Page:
ASP.NET Core Performance Best Practices

By Mike Rousos

This topic provides guidelines for performance best practices with ASP.NET Core.

In this document, a hot code path is defined as a code path that is frequently called and where much of the execution time occurs. Hot code paths typically limit app scale-out and performance.

Cache aggressively

Caching is discussed in several parts of this document. For more information, see Response caching in ASP.NET Core.

Avoid blocking calls

ASP.NET Core apps should be designed to process many requests simultaneously. Asynchronous APIs allow a small pool of threads to handle thousands of concurrent requests by not waiting on blocking calls. Rather than waiting on a long-running synchronous task to complete, the thread can work on another request.

A common performance problem in ASP.NET Core apps is blocking calls that could be asynchronous. Many synchronous blocking calls lead to Thread Pool starvation and degraded response times.

Do not:

  • Block asynchronous execution by calling Task.Wait or Task.Result.
  • Acquire locks in common code paths. ASP.NET Core apps are most performant when architected to run code in parallel.


  • Make hot code paths asynchronous.
  • Call data access and long-running operations APIs asynchronously.
  • Make controller/Razor Page actions asynchronous. The entire call stack is asynchronous in order to benefit from async/await patterns.

A profiler, such as PerfView, can be used to find threads frequently added to the Thread Pool. The Microsoft-Windows-DotNETRuntime/ThreadPoolWorkerThread/Start event indicates a thread added to the thread pool.

Minimize large object allocations

The .NET Core garbage collector manages allocation and release of memory automatically in ASP.NET Core apps. Automatic garbage collection generally means that developers don't need to worry about how or when memory is freed. However, cleaning up unreferenced objects takes CPU time, so developers should minimize allocating objects in hot code paths. Garbage collection is especially expensive on large objects (> 85 K bytes). Large objects are stored on the large object heap and require a full (generation 2) garbage collection to clean up. Unlike generation 0 and generation 1 collections, a generation 2 collection requires a temporary suspension of app execution. Frequent allocation and de-allocation of large objects can cause inconsistent performance.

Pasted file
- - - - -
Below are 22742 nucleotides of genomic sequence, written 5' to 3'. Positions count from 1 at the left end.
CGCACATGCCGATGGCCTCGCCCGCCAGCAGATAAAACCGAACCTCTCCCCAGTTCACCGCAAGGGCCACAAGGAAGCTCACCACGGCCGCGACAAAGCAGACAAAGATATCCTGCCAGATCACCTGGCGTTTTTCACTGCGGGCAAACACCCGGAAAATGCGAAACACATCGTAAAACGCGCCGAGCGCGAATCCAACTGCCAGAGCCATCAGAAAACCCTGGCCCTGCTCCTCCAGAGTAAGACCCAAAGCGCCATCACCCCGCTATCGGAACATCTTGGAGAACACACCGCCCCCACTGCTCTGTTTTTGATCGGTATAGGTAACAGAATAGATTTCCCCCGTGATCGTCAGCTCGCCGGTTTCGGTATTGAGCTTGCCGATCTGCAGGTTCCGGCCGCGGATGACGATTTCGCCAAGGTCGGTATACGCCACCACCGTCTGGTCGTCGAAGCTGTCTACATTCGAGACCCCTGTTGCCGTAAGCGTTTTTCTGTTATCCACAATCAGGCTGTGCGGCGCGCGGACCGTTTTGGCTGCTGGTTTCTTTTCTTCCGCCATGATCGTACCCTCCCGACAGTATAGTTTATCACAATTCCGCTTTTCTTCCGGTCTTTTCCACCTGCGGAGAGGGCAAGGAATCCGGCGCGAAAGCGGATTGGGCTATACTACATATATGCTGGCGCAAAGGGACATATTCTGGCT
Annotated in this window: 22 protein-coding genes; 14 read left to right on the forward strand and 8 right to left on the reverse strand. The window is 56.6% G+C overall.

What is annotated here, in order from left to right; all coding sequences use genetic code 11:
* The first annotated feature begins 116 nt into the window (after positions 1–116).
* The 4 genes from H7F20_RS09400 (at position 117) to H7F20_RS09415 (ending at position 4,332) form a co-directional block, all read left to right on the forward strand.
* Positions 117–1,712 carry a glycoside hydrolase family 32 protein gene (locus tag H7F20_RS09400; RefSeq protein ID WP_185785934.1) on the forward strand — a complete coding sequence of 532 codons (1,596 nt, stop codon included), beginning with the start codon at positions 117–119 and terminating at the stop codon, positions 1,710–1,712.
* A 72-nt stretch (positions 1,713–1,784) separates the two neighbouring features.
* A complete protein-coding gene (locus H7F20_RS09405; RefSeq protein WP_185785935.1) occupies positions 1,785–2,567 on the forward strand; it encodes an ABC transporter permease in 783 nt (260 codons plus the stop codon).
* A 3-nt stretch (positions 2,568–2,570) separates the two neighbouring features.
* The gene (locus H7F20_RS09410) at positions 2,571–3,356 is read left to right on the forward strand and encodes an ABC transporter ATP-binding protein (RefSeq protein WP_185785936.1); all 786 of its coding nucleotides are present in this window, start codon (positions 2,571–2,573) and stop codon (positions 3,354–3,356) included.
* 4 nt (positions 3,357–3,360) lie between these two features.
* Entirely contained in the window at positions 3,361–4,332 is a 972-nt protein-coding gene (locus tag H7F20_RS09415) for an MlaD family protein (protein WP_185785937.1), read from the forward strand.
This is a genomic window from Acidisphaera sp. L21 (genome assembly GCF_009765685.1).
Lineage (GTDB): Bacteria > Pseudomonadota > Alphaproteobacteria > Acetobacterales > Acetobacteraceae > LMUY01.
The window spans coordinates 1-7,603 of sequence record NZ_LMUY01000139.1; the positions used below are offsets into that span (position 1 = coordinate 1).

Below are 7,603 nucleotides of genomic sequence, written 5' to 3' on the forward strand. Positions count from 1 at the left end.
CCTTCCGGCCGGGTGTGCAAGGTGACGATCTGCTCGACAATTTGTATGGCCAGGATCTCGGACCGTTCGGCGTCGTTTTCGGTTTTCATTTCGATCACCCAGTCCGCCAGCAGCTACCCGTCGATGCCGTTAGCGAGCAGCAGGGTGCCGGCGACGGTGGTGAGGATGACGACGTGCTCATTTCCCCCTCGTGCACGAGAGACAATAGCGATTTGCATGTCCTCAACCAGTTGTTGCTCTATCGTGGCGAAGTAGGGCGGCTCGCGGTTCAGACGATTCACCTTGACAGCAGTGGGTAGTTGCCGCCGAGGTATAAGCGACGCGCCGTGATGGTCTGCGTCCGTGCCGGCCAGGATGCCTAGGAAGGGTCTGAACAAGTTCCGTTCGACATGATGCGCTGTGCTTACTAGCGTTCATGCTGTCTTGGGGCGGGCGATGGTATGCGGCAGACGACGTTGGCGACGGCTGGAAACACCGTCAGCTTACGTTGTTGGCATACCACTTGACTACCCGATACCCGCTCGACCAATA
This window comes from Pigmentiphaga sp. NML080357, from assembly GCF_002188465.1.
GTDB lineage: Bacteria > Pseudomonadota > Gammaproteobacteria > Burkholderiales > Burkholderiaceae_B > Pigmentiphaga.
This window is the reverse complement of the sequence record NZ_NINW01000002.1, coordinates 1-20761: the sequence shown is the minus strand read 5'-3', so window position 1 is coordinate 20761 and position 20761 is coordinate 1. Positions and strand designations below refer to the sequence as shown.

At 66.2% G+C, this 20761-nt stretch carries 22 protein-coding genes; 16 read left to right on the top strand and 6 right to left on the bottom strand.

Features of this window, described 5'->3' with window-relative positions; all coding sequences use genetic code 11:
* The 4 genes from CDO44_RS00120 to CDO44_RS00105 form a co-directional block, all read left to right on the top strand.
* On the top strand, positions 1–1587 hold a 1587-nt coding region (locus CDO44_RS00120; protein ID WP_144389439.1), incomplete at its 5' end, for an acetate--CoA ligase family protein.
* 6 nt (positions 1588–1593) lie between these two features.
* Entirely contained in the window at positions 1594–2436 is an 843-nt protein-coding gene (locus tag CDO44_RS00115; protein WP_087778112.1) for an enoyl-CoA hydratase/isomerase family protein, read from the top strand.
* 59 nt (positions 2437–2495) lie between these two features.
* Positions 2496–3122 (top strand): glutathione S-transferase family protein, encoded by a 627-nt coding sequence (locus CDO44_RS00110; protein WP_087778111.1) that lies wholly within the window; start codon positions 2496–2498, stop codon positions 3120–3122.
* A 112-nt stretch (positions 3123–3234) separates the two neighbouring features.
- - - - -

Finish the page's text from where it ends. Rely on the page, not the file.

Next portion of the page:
• Do consider caching large objects that are frequently used. Caching large objects prevents expensive allocations.
  • Do pool buffers by using an ArrayPool<T> to store large arrays.
  • Do not allocate many, short-lived large objects on hot code paths.

Memory issues, such as the preceding, can be diagnosed by reviewing garbage collection (GC) stats in PerfView and examining:

  • Garbage collection pause time.
  • What percentage of the processor time is spent in garbage collection.
  • How many garbage collections are generation 0, 1, and 2.

For more information, see Garbage Collection and Performance.

Optimize Data Access

Interactions with a data store and other remote services are often the slowest parts of an ASP.NET Core app. Reading and writing data efficiently is critical for good performance.


  • Do call all data access APIs asynchronously.
  • Do not retrieve more data than is necessary. Write queries to return just the data that's necessary for the current HTTP request.
  • Do consider caching frequently accessed data retrieved from a database or remote service if slightly out-of-date data is acceptable. Depending on the scenario, use a MemoryCache or a DistributedCache. For more information, see Response caching in ASP.NET Core.
  • Do minimize network round trips. The goal is to retrieve the required data in a single call rather than several calls.
  • Do use no-tracking queries in Entity Framework Core when accessing data for read-only purposes. EF Core can return the results of no-tracking queries more efficiently.
  • Do filter and aggregate LINQ queries (with .Where, .Select, or .Sum statements, for example) so that the filtering is performed by the database.
  • Do consider that EF Core resolves some query operators on the client, which may lead to inefficient query execution. For more information, see Client evaluation performance issues.